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In Search of a Life

by Wayne Scheer

 


 
I grew up in Brooklyn and lived in cities or small college towns since then, so what do I know of nature, heroics and other topics that make for great nonfiction? I suppose I could make up a story about meeting a bear in the woods or fighting the elements while working the Alaskan pipeline. At least I knew people who had those experiences.

Kathryn had been hiking the Chattahoochie Trail alone when she spied a bear following her. She knew she couldn't outrun it and she certainly couldn't outfight it, so she continued her normal pace, every once in a while catching a sideways glimpse of the mammoth until she identified it as a black bear, common to the area. Instead of doing what I probably would have done--wet myself--she recalled that the guide books said black bears were curious and not particularly brave. So she began shouting, “Hyeah!” and waving her arms like a madwoman. The bear let out an earthshaking growl, either to remind her who the woods belonged to or a bear version of a scaredy-pants scream, and scampered off into the woods.

Now that's a nature story.

In graduate school, I met a young man in an electric wheel chair who, just a few years earlier, had worked the Alaskan pipeline in freezing temperature. He had gotten drunk and decided to race a train, he in his beat up '63 Chevy. He described the race as, “We tied.” When I knew him, he had learned to take notes in class with the pen in his mouth. He was majoring in psychology. I don't know if he graduated, but I bet he would have made a damn good therapist.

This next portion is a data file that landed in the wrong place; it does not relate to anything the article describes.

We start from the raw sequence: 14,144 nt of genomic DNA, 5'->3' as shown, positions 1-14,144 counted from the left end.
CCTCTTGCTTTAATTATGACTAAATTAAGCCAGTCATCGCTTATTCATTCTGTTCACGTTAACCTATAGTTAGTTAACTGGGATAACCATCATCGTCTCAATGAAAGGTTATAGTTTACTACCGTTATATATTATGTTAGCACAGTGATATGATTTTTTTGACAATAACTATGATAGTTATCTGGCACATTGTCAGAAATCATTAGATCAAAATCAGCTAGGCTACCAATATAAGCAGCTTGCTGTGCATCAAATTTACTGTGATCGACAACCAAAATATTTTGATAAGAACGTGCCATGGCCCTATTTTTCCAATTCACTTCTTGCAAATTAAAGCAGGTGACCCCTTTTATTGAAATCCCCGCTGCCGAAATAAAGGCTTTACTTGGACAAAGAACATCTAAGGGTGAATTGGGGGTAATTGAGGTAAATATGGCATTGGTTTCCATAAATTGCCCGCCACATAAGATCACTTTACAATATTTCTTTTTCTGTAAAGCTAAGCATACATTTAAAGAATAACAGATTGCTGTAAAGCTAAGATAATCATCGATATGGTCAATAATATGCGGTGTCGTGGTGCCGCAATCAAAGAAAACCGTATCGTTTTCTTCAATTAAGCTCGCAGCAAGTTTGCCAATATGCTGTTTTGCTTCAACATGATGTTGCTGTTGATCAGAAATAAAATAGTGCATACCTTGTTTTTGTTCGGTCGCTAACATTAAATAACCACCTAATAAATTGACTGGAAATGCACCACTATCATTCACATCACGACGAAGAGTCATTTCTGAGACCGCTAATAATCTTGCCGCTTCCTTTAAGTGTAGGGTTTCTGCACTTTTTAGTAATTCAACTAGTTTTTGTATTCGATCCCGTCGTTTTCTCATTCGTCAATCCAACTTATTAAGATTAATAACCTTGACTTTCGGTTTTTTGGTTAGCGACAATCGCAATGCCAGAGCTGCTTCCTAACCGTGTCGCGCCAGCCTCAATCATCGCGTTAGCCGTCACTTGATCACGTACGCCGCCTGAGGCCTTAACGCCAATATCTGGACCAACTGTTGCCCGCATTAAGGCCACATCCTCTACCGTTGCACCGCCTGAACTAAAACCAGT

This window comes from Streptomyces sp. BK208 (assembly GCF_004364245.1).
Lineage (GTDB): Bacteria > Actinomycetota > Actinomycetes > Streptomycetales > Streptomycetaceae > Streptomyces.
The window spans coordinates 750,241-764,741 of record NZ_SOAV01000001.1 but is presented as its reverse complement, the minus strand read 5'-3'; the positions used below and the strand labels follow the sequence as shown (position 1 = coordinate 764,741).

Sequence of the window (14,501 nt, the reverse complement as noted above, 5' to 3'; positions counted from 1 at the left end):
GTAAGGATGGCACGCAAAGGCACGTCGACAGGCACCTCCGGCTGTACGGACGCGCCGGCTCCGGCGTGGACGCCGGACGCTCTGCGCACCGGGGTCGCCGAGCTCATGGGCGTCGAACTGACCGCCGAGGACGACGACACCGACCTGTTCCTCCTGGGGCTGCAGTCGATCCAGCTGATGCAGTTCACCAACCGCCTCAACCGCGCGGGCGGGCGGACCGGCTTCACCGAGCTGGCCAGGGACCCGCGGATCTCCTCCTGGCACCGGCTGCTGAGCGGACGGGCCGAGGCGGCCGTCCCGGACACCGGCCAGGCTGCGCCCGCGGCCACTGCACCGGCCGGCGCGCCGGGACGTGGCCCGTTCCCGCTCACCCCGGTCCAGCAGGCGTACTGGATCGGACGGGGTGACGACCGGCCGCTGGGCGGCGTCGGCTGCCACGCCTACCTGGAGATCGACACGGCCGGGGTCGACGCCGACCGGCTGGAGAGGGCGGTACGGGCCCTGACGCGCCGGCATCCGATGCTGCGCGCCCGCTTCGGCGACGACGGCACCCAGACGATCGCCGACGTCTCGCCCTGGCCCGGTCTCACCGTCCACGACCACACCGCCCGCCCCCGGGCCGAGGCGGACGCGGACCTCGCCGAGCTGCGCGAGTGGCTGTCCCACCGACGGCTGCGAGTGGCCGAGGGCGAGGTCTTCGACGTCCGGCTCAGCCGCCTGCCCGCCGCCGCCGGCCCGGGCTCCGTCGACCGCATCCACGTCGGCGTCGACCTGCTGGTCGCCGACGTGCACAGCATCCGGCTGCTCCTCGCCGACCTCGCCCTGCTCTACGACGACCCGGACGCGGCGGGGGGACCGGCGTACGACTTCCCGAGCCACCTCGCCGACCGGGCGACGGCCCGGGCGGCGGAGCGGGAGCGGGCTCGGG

That's a hero story.

But me? I guess I can write about planting pansies along my front walk.

Of course I have childhood fantasies involving both nature and heroics. I can recall summer stickball games in a vacant lot that would last all day and run scores like 43 to 36 where sometimes we'd have to out run rats in the outfield, but that wasn't nature. That was Brooklyn.

In one of those games, I hit a bases clearing triple. At least I think I did. Fantasy and reality meld in childhood memories.

And swimming in Betsy Head pool? That was fun, even if it involved occasional fights with the big kids. Nothing special there.

Now there was the time I dove in and rescued a drowning child....

Okay, it never happened.

But this is why I normally write fiction. It helps to have had a life if you're going to write nonfiction.



 
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